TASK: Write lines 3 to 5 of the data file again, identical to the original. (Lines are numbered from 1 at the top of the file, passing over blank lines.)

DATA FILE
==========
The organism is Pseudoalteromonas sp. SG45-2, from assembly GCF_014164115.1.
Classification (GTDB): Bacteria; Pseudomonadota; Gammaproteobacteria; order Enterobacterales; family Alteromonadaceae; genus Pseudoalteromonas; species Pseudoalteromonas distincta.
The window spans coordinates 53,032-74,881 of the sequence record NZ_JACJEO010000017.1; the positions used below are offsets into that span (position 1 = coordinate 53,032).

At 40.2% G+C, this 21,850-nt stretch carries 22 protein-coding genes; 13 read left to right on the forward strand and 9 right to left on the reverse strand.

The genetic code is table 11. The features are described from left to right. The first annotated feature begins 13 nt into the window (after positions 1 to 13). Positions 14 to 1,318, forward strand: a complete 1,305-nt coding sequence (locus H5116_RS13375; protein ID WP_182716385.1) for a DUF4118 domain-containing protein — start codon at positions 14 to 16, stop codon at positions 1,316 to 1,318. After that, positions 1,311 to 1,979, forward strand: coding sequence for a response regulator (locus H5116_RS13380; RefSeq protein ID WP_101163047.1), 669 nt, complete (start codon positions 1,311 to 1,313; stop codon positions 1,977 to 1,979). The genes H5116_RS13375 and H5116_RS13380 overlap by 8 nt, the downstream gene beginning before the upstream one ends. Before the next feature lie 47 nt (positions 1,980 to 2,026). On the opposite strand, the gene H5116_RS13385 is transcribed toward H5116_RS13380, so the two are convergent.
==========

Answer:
The window spans coordinates 53,032-74,881 of the sequence record NZ_JACJEO010000017.1; the positions used below are offsets into that span (position 1 = coordinate 53,032).

At 40.2% G+C, this 21,850-nt stretch carries 22 protein-coding genes; 13 read left to right on the forward strand and 9 right to left on the reverse strand.

The genetic code is table 11. The features are described from left to right. The first annotated feature begins 13 nt into the window (after positions 1 to 13). Positions 14 to 1,318, forward strand: a complete 1,305-nt coding sequence (locus H5116_RS13375; protein ID WP_182716385.1) for a DUF4118 domain-containing protein — start codon at positions 14 to 16, stop codon at positions 1,316 to 1,318. After that, positions 1,311 to 1,979, forward strand: coding sequence for a response regulator (locus H5116_RS13380; RefSeq protein ID WP_101163047.1), 669 nt, complete (start codon positions 1,311 to 1,313; stop codon positions 1,977 to 1,979). The genes H5116_RS13375 and H5116_RS13380 overlap by 8 nt, the downstream gene beginning before the upstream one ends. Before the next feature lie 47 nt (positions 1,980 to 2,026). On the opposite strand, the gene H5116_RS13385 is transcribed toward H5116_RS13380, so the two are convergent.